These findings will surprise some poultry farmers because even they often don’t know what chemicals they feed their birds. Huge food companies require farmers to use a proprietary food mix, and the farmer typically doesn’t know exactly what is in it. I asked the United States Poultry and Egg Association for comment, but it said that it had not seen the studies and had nothing more to say.

What does all this mean for consumers? The study looked only at feathers, not meat, so we don’t know exactly what chemicals reach the plate, or at what levels. The uncertainties are enormous, but I asked Nachman about the food he buys for his own family. “I’ve been studying food-animal production for some time, and the more I study, the more I’m drawn to organic,” he said. “We buy organic.”

I’m the same. I used to be skeptical of organic, but the more reporting I do on our food supply, the more I want my own family eating organic — just to be safe.

To me, this underscores the pitfalls of industrial farming. When I was growing up on our hopelessly inefficient family farm, we didn’t routinely drug animals. If our chickens grew anxious, the reason was perhaps a fox — and we never tried to resolve the problem with Benadryl.

My take is that the business model of industrial agriculture has some stunning accomplishments, such as producing cheap food that saves us money at the grocery store. But we all may pay more in medical costs because of antibiotic-resistant infections.

Frankly, after reading these studies, I’m so depressed about what has happened to farming that I wonder: Could a Prozac-laced chicken nugget help?

Don’t go to this website, unless you have a strong stomach.  I couldn’t read the whole thing.




April 10, 2012,  —  Mayor Bloomberg today announced that New York City has tripled its production of solar power by completing the installation of panels on City-owned buildings across the five boroughs. The 10 projects increase the City’s total solar production to 648 kilowatts – enough to power 143 households – and will cut 205 metric tons of carbon emissions, as well as save money on annual energy costs.

The Mayor also announced that the City’s first “green” hackathon, “Reinvent Green,” will launch this summer to spur the development of digital tools that empower New Yorkers to engage in sustainable practices. Mayor Bloomberg made the announcements at the opening of the new offices of Efficiency 2.0, a New York City-founded tech start-up that helps energy utilities engage with their customers to reduce energy consumption. Mayor Bloomberg was joined at the Efficiency 2.0 offices in the Flatiron district by Department of Citywide Administrative Services Commissioner Edna Wells Handy, Office of Long-Term Planning and Sustainability Director David Bragdon, New York City Department of Sanitation Commissioner John Doherty, New York State Energy Research and Development Authority Director of Energy Programs Michael Colgrove, New York Power Authority Director of Renewable Energy Guy Sliker and Efficiency 2.0 CEO and founder Tom Scaramellino.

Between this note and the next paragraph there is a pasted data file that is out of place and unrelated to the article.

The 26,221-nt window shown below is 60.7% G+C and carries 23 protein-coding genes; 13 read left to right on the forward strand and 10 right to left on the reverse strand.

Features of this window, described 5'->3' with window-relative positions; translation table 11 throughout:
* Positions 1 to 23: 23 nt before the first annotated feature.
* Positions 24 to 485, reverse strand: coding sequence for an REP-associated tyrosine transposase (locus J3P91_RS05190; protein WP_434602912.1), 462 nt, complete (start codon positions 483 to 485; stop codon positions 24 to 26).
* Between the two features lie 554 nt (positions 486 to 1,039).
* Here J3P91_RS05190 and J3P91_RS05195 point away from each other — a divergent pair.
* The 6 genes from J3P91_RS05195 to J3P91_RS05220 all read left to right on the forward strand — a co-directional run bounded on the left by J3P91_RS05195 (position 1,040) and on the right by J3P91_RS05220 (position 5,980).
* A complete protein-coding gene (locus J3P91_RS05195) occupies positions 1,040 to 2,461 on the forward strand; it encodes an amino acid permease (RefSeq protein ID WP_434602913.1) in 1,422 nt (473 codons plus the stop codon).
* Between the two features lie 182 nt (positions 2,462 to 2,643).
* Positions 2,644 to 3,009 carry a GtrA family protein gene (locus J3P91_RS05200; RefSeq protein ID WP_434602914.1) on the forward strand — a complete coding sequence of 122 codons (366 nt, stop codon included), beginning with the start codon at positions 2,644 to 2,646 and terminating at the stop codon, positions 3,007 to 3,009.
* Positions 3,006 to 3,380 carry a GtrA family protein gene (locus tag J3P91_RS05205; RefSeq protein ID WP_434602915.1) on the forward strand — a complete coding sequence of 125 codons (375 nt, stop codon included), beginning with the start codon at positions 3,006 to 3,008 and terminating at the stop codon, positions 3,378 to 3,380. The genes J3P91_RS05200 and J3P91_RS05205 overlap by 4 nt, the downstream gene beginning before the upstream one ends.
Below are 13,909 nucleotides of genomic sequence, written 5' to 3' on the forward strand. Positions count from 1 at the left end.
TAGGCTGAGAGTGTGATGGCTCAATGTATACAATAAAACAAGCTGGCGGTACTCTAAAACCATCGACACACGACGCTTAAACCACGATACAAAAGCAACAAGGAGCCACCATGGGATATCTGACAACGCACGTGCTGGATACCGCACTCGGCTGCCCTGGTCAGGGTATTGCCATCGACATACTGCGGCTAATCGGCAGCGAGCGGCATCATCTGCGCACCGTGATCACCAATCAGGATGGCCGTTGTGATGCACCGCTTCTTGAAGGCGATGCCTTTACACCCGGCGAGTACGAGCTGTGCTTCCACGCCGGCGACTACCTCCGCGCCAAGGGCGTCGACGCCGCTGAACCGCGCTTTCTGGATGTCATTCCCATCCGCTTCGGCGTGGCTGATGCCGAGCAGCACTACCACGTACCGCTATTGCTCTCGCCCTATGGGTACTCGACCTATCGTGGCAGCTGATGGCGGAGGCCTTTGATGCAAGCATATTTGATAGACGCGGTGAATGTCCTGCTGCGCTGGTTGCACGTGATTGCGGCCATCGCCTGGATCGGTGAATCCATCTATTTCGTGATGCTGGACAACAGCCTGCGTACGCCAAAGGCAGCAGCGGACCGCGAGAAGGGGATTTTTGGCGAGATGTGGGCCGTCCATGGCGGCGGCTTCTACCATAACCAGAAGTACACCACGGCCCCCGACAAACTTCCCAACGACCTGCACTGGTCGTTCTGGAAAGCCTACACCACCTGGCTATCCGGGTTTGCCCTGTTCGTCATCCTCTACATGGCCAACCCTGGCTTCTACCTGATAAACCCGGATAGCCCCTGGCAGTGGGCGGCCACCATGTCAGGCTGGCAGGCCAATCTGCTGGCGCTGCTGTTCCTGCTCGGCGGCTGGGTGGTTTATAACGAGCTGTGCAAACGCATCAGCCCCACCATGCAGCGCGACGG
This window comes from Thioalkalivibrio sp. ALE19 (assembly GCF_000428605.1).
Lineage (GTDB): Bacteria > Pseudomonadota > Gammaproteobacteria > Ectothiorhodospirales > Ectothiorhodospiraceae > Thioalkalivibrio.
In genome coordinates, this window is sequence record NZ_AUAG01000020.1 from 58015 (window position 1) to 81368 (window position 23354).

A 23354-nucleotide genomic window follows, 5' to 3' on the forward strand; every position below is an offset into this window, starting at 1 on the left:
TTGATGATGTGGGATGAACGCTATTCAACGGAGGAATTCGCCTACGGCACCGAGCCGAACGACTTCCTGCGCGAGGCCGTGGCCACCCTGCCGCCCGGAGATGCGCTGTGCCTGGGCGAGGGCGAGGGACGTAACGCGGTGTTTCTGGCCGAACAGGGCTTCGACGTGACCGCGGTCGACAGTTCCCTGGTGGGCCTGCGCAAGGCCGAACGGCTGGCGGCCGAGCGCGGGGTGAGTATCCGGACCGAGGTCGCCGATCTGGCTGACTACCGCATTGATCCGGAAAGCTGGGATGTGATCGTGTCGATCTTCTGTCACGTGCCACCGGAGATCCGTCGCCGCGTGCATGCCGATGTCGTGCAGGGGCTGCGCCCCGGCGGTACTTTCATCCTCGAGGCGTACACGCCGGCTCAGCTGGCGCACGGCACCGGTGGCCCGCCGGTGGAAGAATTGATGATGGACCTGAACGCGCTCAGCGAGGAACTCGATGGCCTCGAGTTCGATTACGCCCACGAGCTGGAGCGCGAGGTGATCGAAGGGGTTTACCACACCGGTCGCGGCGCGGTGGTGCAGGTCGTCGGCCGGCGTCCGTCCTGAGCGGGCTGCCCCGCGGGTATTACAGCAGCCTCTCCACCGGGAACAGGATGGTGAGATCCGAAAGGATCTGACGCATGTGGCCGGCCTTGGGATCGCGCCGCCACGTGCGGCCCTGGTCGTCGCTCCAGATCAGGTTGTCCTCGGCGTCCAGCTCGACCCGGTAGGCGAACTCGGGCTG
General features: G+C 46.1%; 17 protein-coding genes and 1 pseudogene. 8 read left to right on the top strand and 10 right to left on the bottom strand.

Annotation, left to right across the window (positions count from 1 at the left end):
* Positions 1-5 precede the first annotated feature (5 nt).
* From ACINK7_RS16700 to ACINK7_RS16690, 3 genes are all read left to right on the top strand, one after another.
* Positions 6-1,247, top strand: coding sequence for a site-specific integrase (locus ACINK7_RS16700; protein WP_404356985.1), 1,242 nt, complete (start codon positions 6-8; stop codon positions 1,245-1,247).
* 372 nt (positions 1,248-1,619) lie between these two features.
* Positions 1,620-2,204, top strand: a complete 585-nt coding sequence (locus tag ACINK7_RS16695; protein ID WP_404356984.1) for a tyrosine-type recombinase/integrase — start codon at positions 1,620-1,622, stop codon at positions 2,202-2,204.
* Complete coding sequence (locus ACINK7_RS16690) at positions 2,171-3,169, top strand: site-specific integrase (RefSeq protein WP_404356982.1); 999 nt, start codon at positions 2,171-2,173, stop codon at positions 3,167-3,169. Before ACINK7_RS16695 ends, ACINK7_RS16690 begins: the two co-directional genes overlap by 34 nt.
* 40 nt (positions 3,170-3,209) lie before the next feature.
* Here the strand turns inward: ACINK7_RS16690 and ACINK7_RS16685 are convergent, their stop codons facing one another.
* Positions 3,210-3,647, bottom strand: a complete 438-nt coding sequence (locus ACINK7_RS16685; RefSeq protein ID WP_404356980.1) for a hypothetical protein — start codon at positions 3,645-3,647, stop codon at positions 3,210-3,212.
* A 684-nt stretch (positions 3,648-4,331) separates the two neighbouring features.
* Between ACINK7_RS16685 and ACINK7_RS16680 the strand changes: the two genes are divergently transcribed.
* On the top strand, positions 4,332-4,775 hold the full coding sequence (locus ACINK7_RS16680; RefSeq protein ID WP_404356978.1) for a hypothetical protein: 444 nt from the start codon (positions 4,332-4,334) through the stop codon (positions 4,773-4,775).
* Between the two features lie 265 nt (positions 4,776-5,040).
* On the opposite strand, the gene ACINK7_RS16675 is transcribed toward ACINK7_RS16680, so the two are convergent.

“In clean tech, New York City is leading by example and the solar projects we’ve completed will generate clean, affordable energy while cutting our carbon emissions and energy costs – goals that are central to our Administration’s sustainability agenda, PlaNYC,” said Mayor Bloomberg. “We’re also committed to tapping into the power of the private sector and with the success of startups like Efficiency 2.0, we are making our city the place to be for innovation.”

“We are thrilled to announce the installation of 10 new solar photovoltaic systems throughout the City, roughly tripling the solar capacity installed on City facilities,” said Commissioner Handy. “This project was a true citywide effort and a testament to world class teamwork. We applaud the extraordinary efforts of the solar host agencies – Police, Fire, Sanitation, and Transportation – and recognize the support of our other governmental partners at the New York Power Authority, New York State Energy Research and Development Authority, Department of Buildings, Fire Department, and the Public Design Commission.”

“The new solar installations are one example of this Administration’s progress toward our PlaNYC goals to reduce our carbon footprint and encourage the development of renewable energy,” said Office of Long-Term Planning and Sustainability Director Bragdon. “The City’s commitment to new technology, combined with the private sector’s partnership, is helping us create a more sustainable future.”

“Making renewable energy investments viable in New York City is essential to ensure that our supply remains reliable, clean, and affordable,” said Deputy Mayor for Operations Cas Holloway. “New York City is leading the way, and the installation of these solar photovoltaic systems is part of a comprehensive strategy to use the City’s assets to encourage and support the development of renewable energy sources throughout the five boroughs.”

“Today’s announcement highlights the growing synergy between sustainability, economic development and job creation,” said Deputy Mayor for Economic Development Robert K. Steel. “Entrepreneurs are beginning to capitalize on the growing market opportunities in New York City that are driven by Mayor Bloomberg’s PlaNYC initiatives.”

“New York City’s clean energy community is unique in its focus on low capital intensity and high opportunity clean technology companies. Combined with unparalleled access to talent and capital, the City’s commitment to clean energy makes it the best place in the world for innovative technology companies to start, grow, and succeed,” said Tom Scaramellino, founder and CEO of Efficiency 2.0. “The City has always been the home of the boldest ideas and has a long tradition of exporting innovation. We are proud to help continue that tradition by addressing society’s critical energy issues.”